Covid-19 crisis: Indian drug companies yet to get nod to market remdesivir

Government officials feel that since the APIs as well as the key starting material (KSM) would be made in India, the pricing of the drug would become affordable.
While US-based Gilead Sciences has been granted authorisation for restricted emergency use of remdesivir to treat Covid-19 patients, Indian players are yet to receive approval to market the drug.

Moreover, it is learnt that the firms haven’t yet approached the National Pharmaceutical Pricing Regulator (NPPA) formally to discuss pricing of the drug, which will be used on hospitalised patients.

Sources said the pharma companies are in touch with various government departments and there was a video conference meeting recently. However, no decision on pricing has been taken yet. As for dosage, sources say it will be decided by the Indian Council of Medical Research (ICMR), which is yet to come out with an advisory.

“We are trying to sit down with these drug makers and see how this particular drug can be brought into the market soon. They have licence to manufacture the drug, but need authorisation to market it in India,” said a senior government official. The Indian drug makers, however, it is learnt, are yet to get approval from the regulator.

The stock price of Jubilant Life Sciences went up 5 per cent on Tuesday after news came in of Gilead securing the nod. Meanwhile, Cipla’s stock price was down marginally. Gilead has signed non-exclusive licence agreements to manufacture and distribute the drug with Cipla, Jubilant Life Sciences, Hetero and Mylan in India, apart from Pakistan-based Ferozsons Lab.

Another senior government official close to the development said the companies are yet to officially approach the NPPA for finalising a price. “It is a complex process to make the formulation, and, thus, the pricing cannot be very low. However, no company is trying to use this as an opportunity to make high margins. It is an emergency, and, thus, the drug would be priced keeping in mind our social responsibility,” said a senior official of one of the drug firms that has licence to make the drug.

Cipla and Hetero did not wish to comment on the story. E-mails sent to Mylan and Jubilant did not elicit a response.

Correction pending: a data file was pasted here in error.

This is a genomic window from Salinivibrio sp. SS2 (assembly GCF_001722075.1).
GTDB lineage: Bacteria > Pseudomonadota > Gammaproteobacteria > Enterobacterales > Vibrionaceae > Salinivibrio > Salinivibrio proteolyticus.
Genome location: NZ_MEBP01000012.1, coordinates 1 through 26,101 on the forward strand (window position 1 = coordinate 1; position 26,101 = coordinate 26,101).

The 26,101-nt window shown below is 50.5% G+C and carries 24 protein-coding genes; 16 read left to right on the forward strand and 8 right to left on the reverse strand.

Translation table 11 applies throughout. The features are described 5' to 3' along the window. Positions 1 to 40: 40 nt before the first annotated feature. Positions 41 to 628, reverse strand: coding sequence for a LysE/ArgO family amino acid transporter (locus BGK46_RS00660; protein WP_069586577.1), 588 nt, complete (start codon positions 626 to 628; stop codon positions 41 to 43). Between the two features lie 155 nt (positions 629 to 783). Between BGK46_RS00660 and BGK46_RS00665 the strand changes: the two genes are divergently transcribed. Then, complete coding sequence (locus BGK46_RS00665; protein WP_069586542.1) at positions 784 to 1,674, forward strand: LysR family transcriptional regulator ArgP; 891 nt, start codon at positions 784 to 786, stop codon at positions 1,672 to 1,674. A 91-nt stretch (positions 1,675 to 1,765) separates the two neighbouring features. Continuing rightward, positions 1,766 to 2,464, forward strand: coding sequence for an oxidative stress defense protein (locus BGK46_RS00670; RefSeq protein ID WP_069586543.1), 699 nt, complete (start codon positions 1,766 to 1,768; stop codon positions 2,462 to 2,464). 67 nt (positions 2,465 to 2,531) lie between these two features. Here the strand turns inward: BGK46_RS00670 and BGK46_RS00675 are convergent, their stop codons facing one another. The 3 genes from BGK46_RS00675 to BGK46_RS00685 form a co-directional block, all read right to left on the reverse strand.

Government officials felt that since the active pharmaceutical ingredients (APIs) as well as the key starting material (KSM) would be made in India, the drug would be priced affordably. “Gilead has signed licensing agreements with Indian drug makers to manufacture and distribute the drug in 127 countries. Manufacturing in India would make remdesivir affordable for the world,” the official added. He clarified that Gilead can also market the drug under its own brand in India. Hetero, for example, is vertically integrated to make remdesivir here and is keeping a stock of API to make 1 million doses.

An e-mail sent to Gilead was unanswered at the time of going to press.

The approval for remdesivir in India was accelerated in the wake of the pandemic. It would now be used on hospitalised Covid-19 patients who have severe symptoms. A written consent letter from the patient is to be taken before administering the drug as the medicine still has still not been approved as a cure. It is being used on compassionate grounds.

According to the New Drug and Clinical Trial Rules 2019, in special circumstances a drug can be approved for use before clinical trials. Clinical trial data, however, needs to be subsequently submitted. At present, the regulator has sought monthly data on patients who will be administered the drug.

Sources also indicate that some batches of the medicine have already been procured for patients in hospitals in Mumbai. This, however, could not be independently verified.

Meanwhile, on Monday, Gilead announced the top line results from phase 3 SIMPLE trial on hospitalised patients with moderate Covid-19 pneumonia. The study showed that patients with a five-day treatment of remdesivir were 65 per cent more likely to have clinical improvement on Day 11, compared to those who were not given the drug. A 10-day course, however, did not show any improvement of statistical significance.

The US Food and Drug Administration (USFDA) granted remdesivir emergency use authorisation for treatment of hospitalised patients with severe Covid-19. 

“This is also the reason why India has granted restricted emergency use authorisation that will be reviewed later in the light of data. As of now, no clinical trial data was sought to grant the approval,” said a government official.

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